Lockheed Martin recently demonstrated the ability of its DAGR laser guided rocket to launch from a ground vehicle during a series of flight tests at Eglin Air Force Base, Fla. During the test, DAGR and two unguided Hydra 70 rockets were launched from a pedestal launcher mounted in the bed of a Lockheed Martin prototype Joint Light Tactical Vehicle (JLTV). DAGR locked onto the laser spot two seconds after launch, flew 5 km down range and impacted the target within 1 meter of the laser spot. The unguided Hydra 70 rockets were launched down the center of the range, and flew 521 and 2,600 meters, respectively.
The company has conducted 40 DAGR flight tests demonstrating target engagement ranges of 1 to 5.1 kilometers. DAGR has been launched from multiple HELLFIRE-equipped rotary-wing platforms, including the AH-64D Apache, AH-6 Little Bird and OH-58 Kiowa Warrior.
“DAGR delivers a high-precision defensive capability to the surface combat arena when paired with the pedestal launcher and a mobile ground platform like the Joint Light Tactical Vehicle (JLTV),” said Ken Musculus, director of close combat systems at Lockheed Martin Missiles and Fire Control.
The pedestal launcher used for the test features four M299 launcher rails, associated cables and electronics, providing full compatibility with HELLFIRE II and DAGR missiles. The ground/vehicle-mounted pedestal launcher was used in three guided flight tests and five flights in total. DAGR’s rail-mounted canister attaches to the pedestal launch rails as it would on a standard HELLFIRE launcher designed for aircraft.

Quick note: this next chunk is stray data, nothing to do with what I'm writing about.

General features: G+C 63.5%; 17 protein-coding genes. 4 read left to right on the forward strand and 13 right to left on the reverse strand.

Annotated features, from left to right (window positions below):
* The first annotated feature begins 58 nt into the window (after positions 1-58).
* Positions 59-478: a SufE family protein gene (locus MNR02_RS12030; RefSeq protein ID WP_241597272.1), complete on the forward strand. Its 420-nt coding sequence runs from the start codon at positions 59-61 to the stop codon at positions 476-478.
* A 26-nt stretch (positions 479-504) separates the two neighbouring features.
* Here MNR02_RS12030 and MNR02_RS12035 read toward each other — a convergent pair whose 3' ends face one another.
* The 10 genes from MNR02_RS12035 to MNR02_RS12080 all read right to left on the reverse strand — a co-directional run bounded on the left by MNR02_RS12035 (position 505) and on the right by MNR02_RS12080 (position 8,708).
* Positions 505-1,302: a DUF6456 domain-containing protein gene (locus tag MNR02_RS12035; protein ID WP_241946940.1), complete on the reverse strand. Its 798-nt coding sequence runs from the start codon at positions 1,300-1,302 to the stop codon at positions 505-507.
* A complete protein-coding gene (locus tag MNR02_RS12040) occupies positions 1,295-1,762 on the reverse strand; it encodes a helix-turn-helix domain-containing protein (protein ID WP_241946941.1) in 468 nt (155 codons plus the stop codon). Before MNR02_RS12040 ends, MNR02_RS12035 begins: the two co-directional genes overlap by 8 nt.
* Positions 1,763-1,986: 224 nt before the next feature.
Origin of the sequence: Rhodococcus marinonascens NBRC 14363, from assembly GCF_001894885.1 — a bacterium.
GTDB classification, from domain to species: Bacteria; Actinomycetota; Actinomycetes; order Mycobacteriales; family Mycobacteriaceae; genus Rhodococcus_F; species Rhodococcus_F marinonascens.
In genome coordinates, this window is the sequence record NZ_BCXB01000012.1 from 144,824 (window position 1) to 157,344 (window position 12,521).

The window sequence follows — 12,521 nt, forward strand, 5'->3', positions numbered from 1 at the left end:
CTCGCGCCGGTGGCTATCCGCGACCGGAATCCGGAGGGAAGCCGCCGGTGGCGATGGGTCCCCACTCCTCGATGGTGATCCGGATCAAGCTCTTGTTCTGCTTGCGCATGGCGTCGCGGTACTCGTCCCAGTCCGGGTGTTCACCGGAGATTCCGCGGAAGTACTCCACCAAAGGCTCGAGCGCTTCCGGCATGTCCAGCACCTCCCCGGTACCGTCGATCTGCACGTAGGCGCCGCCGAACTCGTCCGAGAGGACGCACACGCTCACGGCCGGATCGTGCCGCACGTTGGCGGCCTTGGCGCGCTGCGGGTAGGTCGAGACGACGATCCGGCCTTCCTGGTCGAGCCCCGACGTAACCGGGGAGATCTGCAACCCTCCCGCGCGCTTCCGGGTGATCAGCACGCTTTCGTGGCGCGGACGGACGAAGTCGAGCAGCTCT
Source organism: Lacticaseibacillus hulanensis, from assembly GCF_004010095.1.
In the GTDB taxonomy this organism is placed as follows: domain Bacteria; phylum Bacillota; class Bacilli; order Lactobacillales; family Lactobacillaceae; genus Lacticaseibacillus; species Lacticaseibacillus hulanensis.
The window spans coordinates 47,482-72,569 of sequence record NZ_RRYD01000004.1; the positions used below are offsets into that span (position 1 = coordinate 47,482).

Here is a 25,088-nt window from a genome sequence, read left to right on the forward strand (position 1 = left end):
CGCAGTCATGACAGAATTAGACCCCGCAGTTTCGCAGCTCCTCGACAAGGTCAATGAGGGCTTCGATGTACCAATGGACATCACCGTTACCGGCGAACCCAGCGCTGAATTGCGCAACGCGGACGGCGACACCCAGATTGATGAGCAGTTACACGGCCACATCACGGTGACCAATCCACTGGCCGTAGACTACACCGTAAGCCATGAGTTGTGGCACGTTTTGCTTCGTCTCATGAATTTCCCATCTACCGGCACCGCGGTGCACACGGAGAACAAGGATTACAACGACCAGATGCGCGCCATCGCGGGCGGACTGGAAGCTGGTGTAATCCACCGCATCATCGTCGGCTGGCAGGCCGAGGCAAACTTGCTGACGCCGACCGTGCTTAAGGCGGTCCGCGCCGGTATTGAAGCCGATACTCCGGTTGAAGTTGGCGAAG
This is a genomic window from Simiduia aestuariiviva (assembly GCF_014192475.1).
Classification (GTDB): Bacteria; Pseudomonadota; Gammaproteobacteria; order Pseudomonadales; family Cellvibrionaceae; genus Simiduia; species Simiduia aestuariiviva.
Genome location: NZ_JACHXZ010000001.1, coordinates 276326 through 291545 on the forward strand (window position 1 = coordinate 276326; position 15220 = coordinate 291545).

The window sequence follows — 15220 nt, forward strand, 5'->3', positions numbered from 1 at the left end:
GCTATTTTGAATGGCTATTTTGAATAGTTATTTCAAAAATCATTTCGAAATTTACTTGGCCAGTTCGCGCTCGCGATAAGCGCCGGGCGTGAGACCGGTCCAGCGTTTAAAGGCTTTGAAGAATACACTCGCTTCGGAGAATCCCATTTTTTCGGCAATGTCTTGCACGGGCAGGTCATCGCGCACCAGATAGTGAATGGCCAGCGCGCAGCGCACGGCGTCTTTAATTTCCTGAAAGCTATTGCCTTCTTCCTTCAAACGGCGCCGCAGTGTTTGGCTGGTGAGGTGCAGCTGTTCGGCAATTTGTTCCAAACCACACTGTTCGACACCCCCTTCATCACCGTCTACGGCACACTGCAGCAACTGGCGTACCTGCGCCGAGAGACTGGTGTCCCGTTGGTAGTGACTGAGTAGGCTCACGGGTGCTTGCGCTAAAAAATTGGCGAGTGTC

DAGR incorporates proven HELLFIRE II laser homing seeker into a 2.75-inch/70 millimeter guidance kit that integrates seamlessly with legacy Hydra-70 rockets. The result is a laser-guided missile that puts a 10-pound warhead within one meter of the laser spot, defeating high-value, non-armored or lightly-armored targets while minimizing collateral damage. DAGR’s lock-on-before launch mode ensures the missile identifies the correct target prior to launch.